Erlang Day 2

My experience with day two of exploring Erlang through Seven Languages in Seven Weeks.

Day 2 for Erlang takes the standard form of looking at working with collections, control structures and functions.

Control Structures

First up is control structures. In Erlang you are more likely to see a program with lots of case statements than if statements.

Here’s an example of executing code based on a variable value.

In the example, the string matched the first clause and returned the atom gold. In the following example we use underscore (_) to match anything.

In the example you can see forth returns the match all atom nothing. Note that all but the last case clause end in a semicolon.

Let’s take a look at the if statement which uses guards, a condition that must be satisfied for a match to succeed. Note: in Erlang if is a function so each case must return a value. If you want to have a catch all else you add a guard which is always true.

e.g. In the following example if X is zero an exception will occur because it doesn’t match any of the guards.

We can fix this by adding a catch all else clause.

Anonymous Functions

A nice feature of Erlang is the ability to assign functions to variables and pass them around like variables. This makes for some succinct and easy to read code.

Fun is a keyword used to define an anonymous function. We’re not saying Square is the value returned by the function we’re assigning the function to the variable Square so we can invoke a function simply by specifying the argument list. Erlang supports dynamic typing so we don’t have to worry about return types.

Lists and Higher-Order Functions

I’m quickly realising the importance of collections in functional programming. There are lots of different functions you can use to work with collections. Here are some examples of the common ones. In the following example we iterate over the values in a list using the function lists:foreach and print out each of the items in a list.

We can make the syntax cleaner to read by creating an anonymous print function and assigning it to a variable Print.

map allows you to apply a function to each value in a list to build a list of results. In the following example I use it to create a list of squared values.

Again I could rewrite this as

If you want to limit your list to values that meet a certain criteria you can use list. E.g. day we only wanted values smaller than 3.

It’s also easy to check if all values in a list satisfy the conditions.

or if at least one value satisfies the condition

An empty list returns true for an all check as all the values in the list match the condition as there are no values while the or check returns false as no values match the condition.

Some handy methods for processing things like headers and footers are takewhile and dropwhile. takewhile takes all the elements at the start of a list while a filter is met while dropwhile discards the elements at the end of a list while a filter is met.

Finally lets look at foldl and foldr which are useful for rolling up the results of a function across a list. One of the arguments serves as an accumulator, and the other represents each item. In the example below we’re going to sum up the numbers in a list.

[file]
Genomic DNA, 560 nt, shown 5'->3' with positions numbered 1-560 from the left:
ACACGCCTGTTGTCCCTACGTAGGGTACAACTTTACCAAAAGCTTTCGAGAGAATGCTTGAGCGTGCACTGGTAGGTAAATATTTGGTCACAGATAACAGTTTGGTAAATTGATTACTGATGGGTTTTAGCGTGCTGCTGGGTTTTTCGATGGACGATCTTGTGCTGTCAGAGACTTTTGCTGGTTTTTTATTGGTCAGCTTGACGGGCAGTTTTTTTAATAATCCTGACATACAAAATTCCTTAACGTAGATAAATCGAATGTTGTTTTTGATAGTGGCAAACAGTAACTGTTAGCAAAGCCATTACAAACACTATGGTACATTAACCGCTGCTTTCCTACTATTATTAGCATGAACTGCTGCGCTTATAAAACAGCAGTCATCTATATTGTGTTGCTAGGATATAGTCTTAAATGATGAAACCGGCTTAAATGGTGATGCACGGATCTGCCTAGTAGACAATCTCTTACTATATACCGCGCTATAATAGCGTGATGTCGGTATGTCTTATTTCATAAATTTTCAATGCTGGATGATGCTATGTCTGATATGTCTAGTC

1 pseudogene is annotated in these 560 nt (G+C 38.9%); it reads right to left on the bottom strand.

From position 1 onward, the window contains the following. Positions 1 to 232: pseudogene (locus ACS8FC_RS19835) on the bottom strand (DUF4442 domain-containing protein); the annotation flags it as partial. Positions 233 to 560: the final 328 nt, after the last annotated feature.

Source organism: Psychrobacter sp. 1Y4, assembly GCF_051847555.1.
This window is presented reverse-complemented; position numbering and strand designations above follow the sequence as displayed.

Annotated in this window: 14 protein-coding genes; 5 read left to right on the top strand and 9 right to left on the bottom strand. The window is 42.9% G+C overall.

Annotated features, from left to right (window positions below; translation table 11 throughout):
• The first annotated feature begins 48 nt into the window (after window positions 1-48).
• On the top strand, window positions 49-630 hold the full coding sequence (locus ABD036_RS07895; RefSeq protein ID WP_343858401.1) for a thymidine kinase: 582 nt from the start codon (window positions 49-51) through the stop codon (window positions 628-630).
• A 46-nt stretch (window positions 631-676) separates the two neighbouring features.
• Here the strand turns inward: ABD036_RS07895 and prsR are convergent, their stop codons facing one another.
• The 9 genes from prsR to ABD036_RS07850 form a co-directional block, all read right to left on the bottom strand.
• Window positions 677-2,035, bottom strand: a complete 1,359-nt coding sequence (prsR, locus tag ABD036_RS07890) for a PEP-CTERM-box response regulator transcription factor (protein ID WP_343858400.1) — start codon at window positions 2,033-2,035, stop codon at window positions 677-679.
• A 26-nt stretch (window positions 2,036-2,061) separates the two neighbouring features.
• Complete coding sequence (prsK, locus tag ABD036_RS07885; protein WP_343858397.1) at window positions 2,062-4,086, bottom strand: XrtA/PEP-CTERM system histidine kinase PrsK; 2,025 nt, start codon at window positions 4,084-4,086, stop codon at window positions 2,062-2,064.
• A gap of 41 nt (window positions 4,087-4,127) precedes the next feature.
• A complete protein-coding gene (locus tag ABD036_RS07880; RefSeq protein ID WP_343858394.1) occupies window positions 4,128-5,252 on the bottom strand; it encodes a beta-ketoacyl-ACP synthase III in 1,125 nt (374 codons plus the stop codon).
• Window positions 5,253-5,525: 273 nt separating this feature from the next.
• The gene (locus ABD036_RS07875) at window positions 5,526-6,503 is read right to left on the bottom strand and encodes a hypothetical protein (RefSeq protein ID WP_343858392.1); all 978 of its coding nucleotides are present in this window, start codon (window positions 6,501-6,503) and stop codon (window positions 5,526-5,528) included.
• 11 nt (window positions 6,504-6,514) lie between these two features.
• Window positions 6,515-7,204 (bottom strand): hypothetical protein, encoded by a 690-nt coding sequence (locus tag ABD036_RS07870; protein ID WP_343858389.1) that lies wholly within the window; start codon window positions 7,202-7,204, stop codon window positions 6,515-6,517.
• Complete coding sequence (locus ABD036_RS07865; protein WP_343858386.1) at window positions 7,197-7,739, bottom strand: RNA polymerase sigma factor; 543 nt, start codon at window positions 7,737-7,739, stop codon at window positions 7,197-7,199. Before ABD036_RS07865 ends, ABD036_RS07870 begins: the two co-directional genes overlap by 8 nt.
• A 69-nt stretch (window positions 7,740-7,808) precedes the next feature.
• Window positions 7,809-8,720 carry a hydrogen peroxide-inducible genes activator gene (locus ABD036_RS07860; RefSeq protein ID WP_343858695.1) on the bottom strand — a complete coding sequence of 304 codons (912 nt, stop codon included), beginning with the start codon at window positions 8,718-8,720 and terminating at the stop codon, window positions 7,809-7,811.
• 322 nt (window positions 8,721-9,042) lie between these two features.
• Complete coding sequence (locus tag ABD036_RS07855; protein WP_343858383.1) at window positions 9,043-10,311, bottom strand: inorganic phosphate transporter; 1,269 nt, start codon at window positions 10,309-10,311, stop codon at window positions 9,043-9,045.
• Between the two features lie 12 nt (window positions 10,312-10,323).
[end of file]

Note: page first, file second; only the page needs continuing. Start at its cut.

As we did before we can make this simpler to read using an anonymous function.

The second version is so much nicer to read.

Building a List

Using a functional language requires a whole different approach to building a list than a OO language. In the following example we build a list by returning a new list with the squared list item added. We have two clauses. The first handles an empty list and is used to stop recursion. The second splits the list into it’s first element and the rest then builds a list with the first element multiplied by it self plus square_all(rest) as the rest of the list.

List Comprehensions

A list comprehension allows you to change your list into different forms allowing you to carry out multiple transformations at once.

A real life example of when we want to modify a list could be to add tax to a shopping basket of items. Here we have our basket.

We then define a list comprehension to add the tax to the price. On the left side of the || we define the tuple we wish to create with total price for item (price multiple by quantity multiplied by tax)On the right hand side we pass in a list and use pattern matching to extract the values from the tuples in our list to populate our definition.

Another example could be to produce a catalogue and a discount catalogue for special customers. In the first list comprehension we are ignoring the quantity to create a catalogue of product and prices. In the second list comprehension we’re using the catalogue and producing a discounted catalogue by dividing the price by 2.

List comprehension provide a concise and very readable syntax which I found easy to get my head around.


  • Consider a list of keyword-value tuples, such as [{erlang, "a functional language"}, {ruby, "an OO language"}]. Write a function that accepts the list and a keyword and returns the associated value for the keyword.
  • Consider a shopping list that looks like the following where total_price is quantity times price.

    [{item, quantity, price}, ...]. Write a list comprehension that builds a list of items of the form [{item, total_price}, ...],

Bonus problem

  • Write a program that reads a tic-tac-toe board presented as a list or a tuple of size nine. Return the winner (x or o) if a winner has been determined, cat if there are no more possible moves, or no_winner if no player has won yet.

Check out my code at github